At one point, a group of men in the middle of the crowd at Westlake began rolling and smoking doobies and chanting “USA! USA!” Photo by Casey Jaywork

Anti-Communists Hold Court at May Day Rally In Westlake

The regularly scheduled anti-capitalist march was replaced by a rally for Trump.

For years, at dusk on every May Day in Seattle, the anti-capitalists have come out. A few hundred march between Westlake Park and Seattle Central College, with one or two dozen masked and clad in black, so as to hide their individual identities from police. Some windows get smashed, police douse marchers in pepper spray, and eventually people get tired and the march ends.

That’s not what happened last night.

Instead, hundreds of Trump supporters delivered speeches from the Westlake stage and marched around downtown Seattle for what was advertised on Facebook as an anti-communist march. Overwhelmingly men (but not overwhelmingly white), they carried various patriotic flags and homemade melee shields, and wore biker vests and military gear and MAKE AMERICA GREAT AGAIN hats. Some were abusive; others, scrupulously polite. Likewise for the handful of liberal/leftist counterprotesters who hung around the edges of the crowd, occassionally chanting “No racists, no KKK, no fascist USA!”

According to Seattle police, five men were arrested at Westlake, apparently in seperate incidents, over the course of the evening. The AP’s Manuel Valdes captured one of the arrests on tape:

Other than the arrests and some scuffles, the march was notably free of violence or vandalism.

Some of the debates between different members of the crowd were illuminating. For instance, in this exchange, a cyclist asks a Trump supporter (who is wearing the swastika-like flag of Kekistan, an imaginary country of the alt-right) what he believes in. The answer turns out to be trolling and deportation:

The cyclist was Moira Kearney, 34. She comes to the May Day evening march every year to see what goes down with her own eyes, and then contrasts that with news coverage the next day. I ask her about her exchange with the ambassador of Kekistan.

“What I see is a lot of people who have built their ideology around making other people angry, and they don’t seem to believe anything themselves,” said Kearney. “That kid, he thinks it’s a big, funny game. I know exactly what kind of Reddit places he looks at, and 4Chan, and where he got that Kekistan flag that he thinks is really funny. That kid isn’t even a Nazi, he’s probably not even a white supremacist, but he’s quite alright with appropriating that imagery because it makes people unhappy…It seems like the conservative movement in the United States has largely become a reaction. Maybe not in the halls of their policy wonks who are writing for the Brookings Institute, but…[regular] people liked Trump not because of any policy goals [but because] he makes people like me angry. That’s what they like. They don’t have any other policy or political opinion than what makes the liberals angry. And that’s dangerous.”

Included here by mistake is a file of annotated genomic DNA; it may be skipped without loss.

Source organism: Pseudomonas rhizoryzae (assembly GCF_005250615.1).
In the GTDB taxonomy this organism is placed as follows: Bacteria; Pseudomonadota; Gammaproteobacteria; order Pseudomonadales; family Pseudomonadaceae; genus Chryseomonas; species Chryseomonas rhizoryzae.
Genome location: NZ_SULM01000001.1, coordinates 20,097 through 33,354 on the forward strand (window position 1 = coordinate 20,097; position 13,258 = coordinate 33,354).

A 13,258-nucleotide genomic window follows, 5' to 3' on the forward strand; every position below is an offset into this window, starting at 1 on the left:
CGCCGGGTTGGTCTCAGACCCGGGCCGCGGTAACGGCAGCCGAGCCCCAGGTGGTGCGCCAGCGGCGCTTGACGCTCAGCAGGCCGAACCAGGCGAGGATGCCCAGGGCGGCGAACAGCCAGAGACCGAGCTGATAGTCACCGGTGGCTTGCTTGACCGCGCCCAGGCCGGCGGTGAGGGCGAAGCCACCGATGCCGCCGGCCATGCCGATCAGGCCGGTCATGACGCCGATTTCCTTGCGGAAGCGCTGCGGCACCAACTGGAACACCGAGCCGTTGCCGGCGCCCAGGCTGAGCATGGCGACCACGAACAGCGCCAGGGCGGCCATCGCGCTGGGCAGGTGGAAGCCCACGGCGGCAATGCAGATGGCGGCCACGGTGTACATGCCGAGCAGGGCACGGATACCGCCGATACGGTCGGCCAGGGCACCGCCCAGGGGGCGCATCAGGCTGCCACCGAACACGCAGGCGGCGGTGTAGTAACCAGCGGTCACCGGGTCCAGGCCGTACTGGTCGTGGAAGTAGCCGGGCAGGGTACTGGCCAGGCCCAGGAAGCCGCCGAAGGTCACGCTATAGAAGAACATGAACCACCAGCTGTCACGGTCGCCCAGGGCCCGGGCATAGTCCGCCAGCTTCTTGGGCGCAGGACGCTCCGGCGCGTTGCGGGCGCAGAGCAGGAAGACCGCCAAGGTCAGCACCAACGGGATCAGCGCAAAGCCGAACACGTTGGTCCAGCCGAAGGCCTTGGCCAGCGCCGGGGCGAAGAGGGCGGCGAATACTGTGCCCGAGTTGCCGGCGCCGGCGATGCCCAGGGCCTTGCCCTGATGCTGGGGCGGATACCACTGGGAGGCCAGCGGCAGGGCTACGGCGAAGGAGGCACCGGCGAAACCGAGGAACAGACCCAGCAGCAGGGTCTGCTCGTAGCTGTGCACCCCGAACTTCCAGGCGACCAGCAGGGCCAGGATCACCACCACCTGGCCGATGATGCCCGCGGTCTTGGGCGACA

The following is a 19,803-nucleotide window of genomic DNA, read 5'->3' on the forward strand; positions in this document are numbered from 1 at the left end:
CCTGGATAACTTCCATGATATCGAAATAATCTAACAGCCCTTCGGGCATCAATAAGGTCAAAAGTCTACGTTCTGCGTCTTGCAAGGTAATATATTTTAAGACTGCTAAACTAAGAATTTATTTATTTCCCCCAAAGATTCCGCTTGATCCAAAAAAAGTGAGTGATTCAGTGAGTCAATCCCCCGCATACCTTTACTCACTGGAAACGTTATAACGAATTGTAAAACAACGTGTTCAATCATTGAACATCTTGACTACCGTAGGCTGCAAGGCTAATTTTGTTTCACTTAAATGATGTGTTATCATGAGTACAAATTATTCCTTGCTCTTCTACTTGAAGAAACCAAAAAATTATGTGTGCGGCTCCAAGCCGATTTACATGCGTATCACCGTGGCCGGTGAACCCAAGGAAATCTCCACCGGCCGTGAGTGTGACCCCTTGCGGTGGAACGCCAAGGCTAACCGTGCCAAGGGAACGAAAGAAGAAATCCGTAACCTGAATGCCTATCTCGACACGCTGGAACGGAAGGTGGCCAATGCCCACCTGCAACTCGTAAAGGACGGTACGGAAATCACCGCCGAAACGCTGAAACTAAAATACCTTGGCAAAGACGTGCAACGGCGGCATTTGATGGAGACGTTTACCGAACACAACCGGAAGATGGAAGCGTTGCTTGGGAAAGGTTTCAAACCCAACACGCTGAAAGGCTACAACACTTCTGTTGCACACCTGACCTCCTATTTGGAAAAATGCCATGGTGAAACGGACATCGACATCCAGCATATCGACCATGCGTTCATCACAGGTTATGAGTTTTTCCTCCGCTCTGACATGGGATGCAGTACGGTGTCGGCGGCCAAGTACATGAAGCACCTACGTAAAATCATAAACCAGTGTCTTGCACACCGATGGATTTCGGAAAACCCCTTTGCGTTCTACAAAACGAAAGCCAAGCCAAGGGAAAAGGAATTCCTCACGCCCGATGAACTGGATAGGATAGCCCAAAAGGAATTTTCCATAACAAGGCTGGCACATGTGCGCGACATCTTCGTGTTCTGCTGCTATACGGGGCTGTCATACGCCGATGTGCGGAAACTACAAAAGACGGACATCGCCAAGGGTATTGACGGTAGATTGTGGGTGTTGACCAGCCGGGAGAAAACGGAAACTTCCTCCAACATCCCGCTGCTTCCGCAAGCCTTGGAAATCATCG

Asked how liberals and leftists can responsibly respond to a politics of trolling, Kearney responded with some common advice: don’t feed them. “I think that, honestly, ignoring it is best,” she said. “If nobody had shown up to that Milo event at the University of Washington, his ratings would have gone down, he would have more quickly faded into the background.”

You can see some other debates between pro- and anti-Trump attendees here and here. Less illuminating, but still notable, was the moment when what looked liked the beginning of a conflict (it wasn’t clear between whom) turned into a doobie session between what the Seattle Times described as opposing demonstrators:

At dusk, police ordered everyone to disperse from the park. For a few fleeting minutes, it felt like a regular May Day evening again.

cjaywork@seattleweekly.com

More in News & Comment

State high court upholds $1,000 fines on ‘faithless electors’

They signed pledges to back their party’s nominee, Clinton, in 2016, but then voted for Colin Powell.

Pow! Bam! Inslee delivers a one-two punch of executive power

Governor shifted $175M to culverts and vetoed a sentence he said threatened funding for transit.

Self-driving cars: Heaven or hell?

Depending on factors, traffic and environmental impacts could become better or worse.

King County’s $5 million derelict boat problem

When a boat sinks, it costs a lot to bring it up, with millions being spent since 2003 on removals.

Ashley Hiruko/illustration
Susan’s quest for ‘justice’ and the civil legal system dilemma

While citizens have the right to an attorney in criminal cases, they’re not afforded the same rights in civil litigation.

Upon further review, EPA wants to redo water quality rules

Feds say they’ll use what the state submitted in 2016 even though they’re no longer the state’s faves.

King County Councilman Reagan Dunn sent a letter to the FBI asking for them to help investigate Allan Thomas (pictured), who is under investigation for stealing more than $400,000 of public funds and skirting election laws in an Enumclaw drainage district. Screenshot from King 5 report
King County Council requests report on special districts in wake of fraud allegations

Small, local special districts will face more scrutiny following Enumclaw drainage district case.

The Marquee on Meeker Apartments, 2030 W. Meeker St. in Kent, will feature 492 apartments and 12,000 square feet of retail. The first phase of 288 apartments is expected to be completed in early 2020. Developers are targeting people in their 20s and 30s to rent their high-end, urban-style apartments. Steve Hunter/staff photo
Housing study pokes holes in conventional wisdom

High construction and land costs will incentivize developers to build luxury units.

File photo
Eviction reform passed by state Legislature

Tenant protections included longer notices and more judicial discretion.

Most Read